Not having used one of these diverters before I'm wondering what the 6 positions are. If the output ports are A, B, C are the 6 positions A, A+B, B, B+C, C, C+A? That would mean that effectively 3 of the 6 positions would be the tub spout only, assuming the resistance in the shower heads was much larger than the spout, right?. Kind of weird but no big deal I guess.
Usually it would mean most of the water would come out of the spout, but some will dribble from the shower head. The resistance is from the valve, through the diverter and down to the spout. The degree of resistance will determine how much water comes from the shower head.
12-16-2009, 12:10 PM
That makes sense. Two tub+dribble positions plus one tub only position. I guess there's no way around that.
Can the Delta R10000 valve body be installed upside down to avoid the four 90s going from the tub outlet to the diverter valve?
12-17-2009, 09:24 AM
By the way, I'm not doing this work myself -- it's not allowed here -- I'm just planning everything out as detailed as I can. How the plumbing is arranged will dictate where the tile lines up, etc.
That is the ONLY way I would install it for ANY shower only installation.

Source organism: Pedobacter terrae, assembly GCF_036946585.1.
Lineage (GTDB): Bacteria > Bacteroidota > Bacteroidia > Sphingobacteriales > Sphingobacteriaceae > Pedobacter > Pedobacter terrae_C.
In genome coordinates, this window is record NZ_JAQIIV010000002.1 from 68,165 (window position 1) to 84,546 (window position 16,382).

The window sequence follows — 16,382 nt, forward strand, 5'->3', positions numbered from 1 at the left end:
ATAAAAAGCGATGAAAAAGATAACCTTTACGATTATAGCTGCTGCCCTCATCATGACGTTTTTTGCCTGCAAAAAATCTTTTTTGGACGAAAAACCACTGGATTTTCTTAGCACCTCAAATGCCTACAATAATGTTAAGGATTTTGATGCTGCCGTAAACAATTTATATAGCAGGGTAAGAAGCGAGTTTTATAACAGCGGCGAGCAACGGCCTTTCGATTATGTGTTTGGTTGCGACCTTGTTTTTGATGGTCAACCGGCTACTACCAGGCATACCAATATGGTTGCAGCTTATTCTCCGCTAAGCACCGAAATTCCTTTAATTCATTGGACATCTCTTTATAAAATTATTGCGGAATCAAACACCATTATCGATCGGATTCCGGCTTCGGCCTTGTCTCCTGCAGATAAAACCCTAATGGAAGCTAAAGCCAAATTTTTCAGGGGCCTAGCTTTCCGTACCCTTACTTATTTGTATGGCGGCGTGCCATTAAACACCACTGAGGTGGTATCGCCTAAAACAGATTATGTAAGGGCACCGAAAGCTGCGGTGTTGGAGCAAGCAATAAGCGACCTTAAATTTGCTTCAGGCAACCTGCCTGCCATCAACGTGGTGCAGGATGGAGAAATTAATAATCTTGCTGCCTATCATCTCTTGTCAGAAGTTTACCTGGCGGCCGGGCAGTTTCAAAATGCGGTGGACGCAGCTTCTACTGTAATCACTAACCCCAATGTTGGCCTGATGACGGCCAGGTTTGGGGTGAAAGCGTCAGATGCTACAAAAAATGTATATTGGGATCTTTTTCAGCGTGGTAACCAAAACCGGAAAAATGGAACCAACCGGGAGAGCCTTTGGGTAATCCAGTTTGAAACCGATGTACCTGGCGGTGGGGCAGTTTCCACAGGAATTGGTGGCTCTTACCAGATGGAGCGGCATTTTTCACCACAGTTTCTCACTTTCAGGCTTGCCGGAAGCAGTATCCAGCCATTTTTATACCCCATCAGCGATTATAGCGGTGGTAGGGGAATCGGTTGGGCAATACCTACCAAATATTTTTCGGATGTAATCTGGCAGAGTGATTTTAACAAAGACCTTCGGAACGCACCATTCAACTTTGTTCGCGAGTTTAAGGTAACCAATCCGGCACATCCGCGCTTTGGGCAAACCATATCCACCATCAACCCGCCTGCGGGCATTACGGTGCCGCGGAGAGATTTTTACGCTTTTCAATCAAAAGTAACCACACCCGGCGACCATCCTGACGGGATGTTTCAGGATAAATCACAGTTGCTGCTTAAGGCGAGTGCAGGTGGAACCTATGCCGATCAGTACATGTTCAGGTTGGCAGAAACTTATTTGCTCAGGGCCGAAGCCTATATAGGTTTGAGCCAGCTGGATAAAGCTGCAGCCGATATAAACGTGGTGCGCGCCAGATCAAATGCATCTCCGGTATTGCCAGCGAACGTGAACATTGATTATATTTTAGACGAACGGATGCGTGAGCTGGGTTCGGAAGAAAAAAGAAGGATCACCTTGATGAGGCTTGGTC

12-17-2009, 12:32 PM
Ok, thanks again for your help.
08-09-2010, 10:12 PM
We are doing a similar installation with a Kohler 922 laminar flow wall mount tub filler, and single shower head. We are using a Delta Monitor 17T Flow/Temp control with a Delta 3 port / 3 function diverter (T11892). Based on the above, am I correct in assuming that we have to cap off one of the ports on the 17T, or rather, T one of them back into the copper that will go to the 3 port diverter to avoid the crossover issue, and not plumb one of the ports directly to the tub filler from the 17T? It seems the only solution to me given what we have selected and purchased. Diverter functions would then be A = Shower, B = Shower and Tub Filler, C = Tub Filler. Not totally crazy about Funtion B but the selection would be made prior to turning the water on so no big deal. Thanks in advance!
08-10-2010, 11:51 AM